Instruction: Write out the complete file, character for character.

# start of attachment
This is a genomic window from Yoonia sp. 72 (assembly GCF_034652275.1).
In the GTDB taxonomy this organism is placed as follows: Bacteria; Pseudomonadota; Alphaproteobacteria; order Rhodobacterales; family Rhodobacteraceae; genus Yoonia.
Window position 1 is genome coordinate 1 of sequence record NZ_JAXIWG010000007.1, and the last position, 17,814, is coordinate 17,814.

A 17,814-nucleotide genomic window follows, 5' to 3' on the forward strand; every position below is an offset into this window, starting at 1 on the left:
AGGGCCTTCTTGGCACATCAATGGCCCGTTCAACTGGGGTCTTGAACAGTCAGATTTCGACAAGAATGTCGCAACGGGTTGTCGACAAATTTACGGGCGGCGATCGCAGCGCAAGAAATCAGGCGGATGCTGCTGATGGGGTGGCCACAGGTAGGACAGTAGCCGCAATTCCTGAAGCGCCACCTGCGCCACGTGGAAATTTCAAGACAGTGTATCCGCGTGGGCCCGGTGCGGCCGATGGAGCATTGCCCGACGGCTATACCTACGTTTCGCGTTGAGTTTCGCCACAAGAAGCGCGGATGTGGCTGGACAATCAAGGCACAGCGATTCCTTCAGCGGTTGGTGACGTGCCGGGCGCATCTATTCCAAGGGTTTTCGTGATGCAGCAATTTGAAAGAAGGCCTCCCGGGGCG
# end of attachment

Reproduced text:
This is a genomic window from Yoonia sp. 72 (assembly GCF_034652275.1).
In the GTDB taxonomy this organism is placed as follows: Bacteria; Pseudomonadota; Alphaproteobacteria; order Rhodobacterales; family Rhodobacteraceae; genus Yoonia.
Window position 1 is genome coordinate 1 of sequence record NZ_JAXIWG010000007.1, and the last position, 17,814, is coordinate 17,814.

A 17,814-nucleotide genomic window follows, 5' to 3' on the forward strand; every position below is an offset into this window, starting at 1 on the left:
AGGGCCTTCTTGGCACATCAATGGCCCGTTCAACTGGGGTCTTGAACAGTCAGATTTCGACAAGAATGTCGCAACGGGTTGTCGACAAATTTACGGGCGGCGATCGCAGCGCAAGAAATCAGGCGGATGCTGCTGATGGGGTGGCCACAGGTAGGACAGTAGCCGCAATTCCTGAAGCGCCACCTGCGCCACGTGGAAATTTCAAGACAGTGTATCCGCGTGGGCCCGGTGCGGCCGATGGAGCATTGCCCGACGGCTATACCTACGTTTCGCGTTGAGTTTCGCCACAAGAAGCGCGGATGTGGCTGGACAATCAAGGCACAGCGATTCCTTCAGCGGTTGGTGACGTGCCGGGCGCATCTATTCCAAGGGTTTTCGTGATGCAGCAATTTGAAAGAAGGCCTCCCGGGGCG